Monday, 04 October 2004

I arrived back in Portland yesterday afternoon, and was met by my mom at the airport because she happened to be in town. Great timing, since Mt. St. Helens is coughing up steam and stuff these days. We made some stops along the drive home to look at the mountain (there are lots of great viewpoints near where I live). This morning we watched the big steam venting out of the crater, and then we drove back to the airport for her flight home.

Image, click to enlargeIt looks like the volcano is getting ready for something bigger. I have tried to estimate my house's distance from the volcano, because people keep asking (I assume out of concern). It looks like I live somewhere between 40 and 45 miles from the volcano (I will map it out sometime soon). So, no fears - the worst thing that would happen here is ash fallout (which can be problematic if you breathe it or get it in your eyes, and it's nasty on car paint and windows). But the winds at the mountain are blowing directly away from here right now. If it's going to blow, I just hope it happens when I am home, so I can snap some pictures and watch. And, in true form, Dan Appleman (whom I met at the conference last week) has some funny observations on volcanoes and politics that will generate a laugh or two. (Image by USGS, click for more pictures, or for seismographic info from the Cascade Mountains)

USGS Update: Mount St. Helens Update 4 October 2004 7:00 P.M.

Current status is Volcano Alert (Alert Level 3); aviation color code RED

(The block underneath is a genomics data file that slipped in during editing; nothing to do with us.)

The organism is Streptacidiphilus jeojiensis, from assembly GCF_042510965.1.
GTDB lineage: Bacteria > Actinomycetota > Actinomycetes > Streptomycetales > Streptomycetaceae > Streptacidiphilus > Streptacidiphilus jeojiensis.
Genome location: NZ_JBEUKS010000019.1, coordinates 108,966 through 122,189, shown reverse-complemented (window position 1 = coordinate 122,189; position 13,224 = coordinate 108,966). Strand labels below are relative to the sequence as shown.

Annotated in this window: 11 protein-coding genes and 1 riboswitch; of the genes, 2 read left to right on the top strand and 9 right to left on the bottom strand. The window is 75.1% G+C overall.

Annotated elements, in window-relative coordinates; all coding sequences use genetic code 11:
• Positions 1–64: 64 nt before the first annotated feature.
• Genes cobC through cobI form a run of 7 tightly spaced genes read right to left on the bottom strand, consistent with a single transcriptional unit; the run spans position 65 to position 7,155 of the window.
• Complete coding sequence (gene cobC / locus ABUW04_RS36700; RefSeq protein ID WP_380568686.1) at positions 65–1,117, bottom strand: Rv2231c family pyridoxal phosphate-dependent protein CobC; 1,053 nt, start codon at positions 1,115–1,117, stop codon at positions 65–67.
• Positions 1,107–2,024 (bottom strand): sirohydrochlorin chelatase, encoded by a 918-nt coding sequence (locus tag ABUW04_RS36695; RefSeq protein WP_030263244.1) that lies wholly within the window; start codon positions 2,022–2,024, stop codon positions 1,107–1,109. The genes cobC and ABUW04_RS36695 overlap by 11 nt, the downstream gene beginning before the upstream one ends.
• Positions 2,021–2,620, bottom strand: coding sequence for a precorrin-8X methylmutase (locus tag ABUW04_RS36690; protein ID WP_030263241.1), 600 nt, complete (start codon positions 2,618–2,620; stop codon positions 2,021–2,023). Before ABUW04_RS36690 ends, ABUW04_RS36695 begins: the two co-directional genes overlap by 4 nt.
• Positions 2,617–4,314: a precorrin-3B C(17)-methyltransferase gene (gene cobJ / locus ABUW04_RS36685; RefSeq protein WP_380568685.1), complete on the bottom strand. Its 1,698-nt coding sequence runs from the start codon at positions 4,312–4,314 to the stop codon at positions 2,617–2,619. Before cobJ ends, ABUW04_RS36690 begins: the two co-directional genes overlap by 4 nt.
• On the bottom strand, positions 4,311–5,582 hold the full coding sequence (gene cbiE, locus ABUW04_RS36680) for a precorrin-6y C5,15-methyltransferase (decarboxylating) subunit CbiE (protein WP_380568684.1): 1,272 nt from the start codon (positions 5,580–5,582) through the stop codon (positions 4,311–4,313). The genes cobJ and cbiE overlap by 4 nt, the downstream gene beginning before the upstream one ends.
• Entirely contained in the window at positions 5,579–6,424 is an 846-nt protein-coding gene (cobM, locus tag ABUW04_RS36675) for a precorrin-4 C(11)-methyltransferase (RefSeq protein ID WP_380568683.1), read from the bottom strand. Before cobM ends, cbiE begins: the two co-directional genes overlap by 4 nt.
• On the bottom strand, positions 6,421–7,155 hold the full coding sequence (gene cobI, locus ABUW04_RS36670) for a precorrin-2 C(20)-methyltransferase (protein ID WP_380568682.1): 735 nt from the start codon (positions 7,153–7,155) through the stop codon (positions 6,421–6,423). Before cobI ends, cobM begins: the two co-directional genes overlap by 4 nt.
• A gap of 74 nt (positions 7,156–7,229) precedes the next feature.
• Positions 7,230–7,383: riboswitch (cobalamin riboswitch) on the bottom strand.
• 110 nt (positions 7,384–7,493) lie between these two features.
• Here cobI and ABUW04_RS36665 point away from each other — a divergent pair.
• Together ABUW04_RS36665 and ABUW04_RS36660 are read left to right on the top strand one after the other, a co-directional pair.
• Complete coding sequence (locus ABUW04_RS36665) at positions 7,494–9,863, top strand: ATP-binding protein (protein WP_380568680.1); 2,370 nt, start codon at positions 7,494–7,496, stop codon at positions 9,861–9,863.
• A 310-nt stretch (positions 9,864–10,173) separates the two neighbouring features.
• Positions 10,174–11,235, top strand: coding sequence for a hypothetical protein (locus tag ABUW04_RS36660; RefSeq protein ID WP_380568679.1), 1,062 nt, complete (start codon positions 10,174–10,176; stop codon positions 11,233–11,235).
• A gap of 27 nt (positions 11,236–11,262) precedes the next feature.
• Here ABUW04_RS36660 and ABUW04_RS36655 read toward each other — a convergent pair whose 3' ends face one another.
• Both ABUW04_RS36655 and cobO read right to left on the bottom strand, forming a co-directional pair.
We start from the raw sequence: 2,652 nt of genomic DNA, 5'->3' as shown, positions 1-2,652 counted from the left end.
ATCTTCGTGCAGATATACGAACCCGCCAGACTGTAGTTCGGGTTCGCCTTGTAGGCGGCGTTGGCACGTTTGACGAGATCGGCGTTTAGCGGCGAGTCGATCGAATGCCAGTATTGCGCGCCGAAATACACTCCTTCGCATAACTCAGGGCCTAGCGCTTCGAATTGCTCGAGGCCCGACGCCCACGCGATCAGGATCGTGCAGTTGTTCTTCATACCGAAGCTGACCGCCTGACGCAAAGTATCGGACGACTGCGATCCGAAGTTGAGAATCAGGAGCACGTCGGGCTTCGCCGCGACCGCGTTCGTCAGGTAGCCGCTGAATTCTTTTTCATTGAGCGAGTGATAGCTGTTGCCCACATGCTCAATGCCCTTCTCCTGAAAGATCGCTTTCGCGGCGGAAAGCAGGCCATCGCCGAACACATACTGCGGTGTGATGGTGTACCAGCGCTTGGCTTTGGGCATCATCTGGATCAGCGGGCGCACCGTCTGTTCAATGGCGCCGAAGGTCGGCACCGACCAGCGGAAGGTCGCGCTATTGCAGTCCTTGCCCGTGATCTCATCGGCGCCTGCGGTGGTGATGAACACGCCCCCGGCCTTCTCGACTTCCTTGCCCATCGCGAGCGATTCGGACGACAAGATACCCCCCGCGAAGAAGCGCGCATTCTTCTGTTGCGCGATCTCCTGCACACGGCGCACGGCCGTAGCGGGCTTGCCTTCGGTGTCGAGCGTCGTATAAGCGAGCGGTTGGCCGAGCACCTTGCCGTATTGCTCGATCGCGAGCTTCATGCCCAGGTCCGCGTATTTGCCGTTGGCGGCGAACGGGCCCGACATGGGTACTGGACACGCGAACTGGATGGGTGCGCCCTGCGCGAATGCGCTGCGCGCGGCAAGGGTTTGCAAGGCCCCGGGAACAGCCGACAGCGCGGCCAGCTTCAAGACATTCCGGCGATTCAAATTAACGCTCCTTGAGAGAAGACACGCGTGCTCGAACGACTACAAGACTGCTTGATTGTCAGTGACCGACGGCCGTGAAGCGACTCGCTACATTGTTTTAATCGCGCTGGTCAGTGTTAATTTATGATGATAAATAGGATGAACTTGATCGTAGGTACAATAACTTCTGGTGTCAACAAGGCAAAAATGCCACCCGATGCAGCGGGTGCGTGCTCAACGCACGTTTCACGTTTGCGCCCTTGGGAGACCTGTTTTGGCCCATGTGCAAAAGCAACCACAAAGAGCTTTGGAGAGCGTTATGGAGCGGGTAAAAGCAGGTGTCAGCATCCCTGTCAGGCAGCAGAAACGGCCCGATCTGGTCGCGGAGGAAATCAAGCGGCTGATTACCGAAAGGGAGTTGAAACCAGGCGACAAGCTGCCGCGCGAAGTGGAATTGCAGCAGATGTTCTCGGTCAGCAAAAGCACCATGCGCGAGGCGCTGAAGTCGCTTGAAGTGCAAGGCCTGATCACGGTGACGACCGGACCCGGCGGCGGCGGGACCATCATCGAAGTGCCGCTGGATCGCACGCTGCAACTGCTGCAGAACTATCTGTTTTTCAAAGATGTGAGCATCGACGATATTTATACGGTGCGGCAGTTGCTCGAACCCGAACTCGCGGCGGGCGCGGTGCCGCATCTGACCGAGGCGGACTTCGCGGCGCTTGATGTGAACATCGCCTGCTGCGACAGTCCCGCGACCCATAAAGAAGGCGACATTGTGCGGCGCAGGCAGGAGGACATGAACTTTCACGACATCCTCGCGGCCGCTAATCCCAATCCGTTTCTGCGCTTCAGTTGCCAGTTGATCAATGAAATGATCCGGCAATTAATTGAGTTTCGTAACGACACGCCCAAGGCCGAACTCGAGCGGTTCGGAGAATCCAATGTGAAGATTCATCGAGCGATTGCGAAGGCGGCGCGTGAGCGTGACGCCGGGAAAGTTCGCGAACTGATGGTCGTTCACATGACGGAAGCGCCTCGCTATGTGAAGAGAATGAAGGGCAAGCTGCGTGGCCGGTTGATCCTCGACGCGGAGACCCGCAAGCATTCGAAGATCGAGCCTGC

This morning visitors to Mount St. Helens witnessed a 40-minute-long steam-and-ash emission starting at 9:43 PDT. Steam clouds carrying minor ash billowed out of the crater to an altitude of 10,000 to perhaps 12,000 feet. The event did not generate earthquakes or an explosion signal. We infer that hot rock was pushed up into the glacier, melted ice, and generated the steam. Part of the vent for today’s and other steam and ash emissions of the past few days is now covered by a boiling lake. The emission occurred during a time of gradually increasing seismicity, which dropped slightly after the emission, but continued to increase gradually through the afternoon. Another period of smaller steam and ash bursts occurred between 2:10 and 2:40 P.M. Visual observations show that the area of uplift, which includes part of the glacier and a nearby segment of the south flank of the lava dome, continues to rise. We infer that magma is at a very shallow level and could soon be extruded into the vent or elsewhere in the deforming area. Additional steam and ash emissions are likely and could occur at any time without warning. Conditions suggest that there is also an increased probability of larger-magnitude and more ash-rich eruptions in coming days.

Yesterday’s gas-sensing flight detected slightly lower concentrations of carbon dioxide in the crater, but for the first time the airborne instruments detected the presence of hydrogen sulfide. Wind conditions during today’s flight should permit the first estimation of the rate of gas flux.

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Mt. St. Helens | Random Stuff
Monday, 04 October 2004 18:31:06 (Pacific Standard Time, UTC-08:00)
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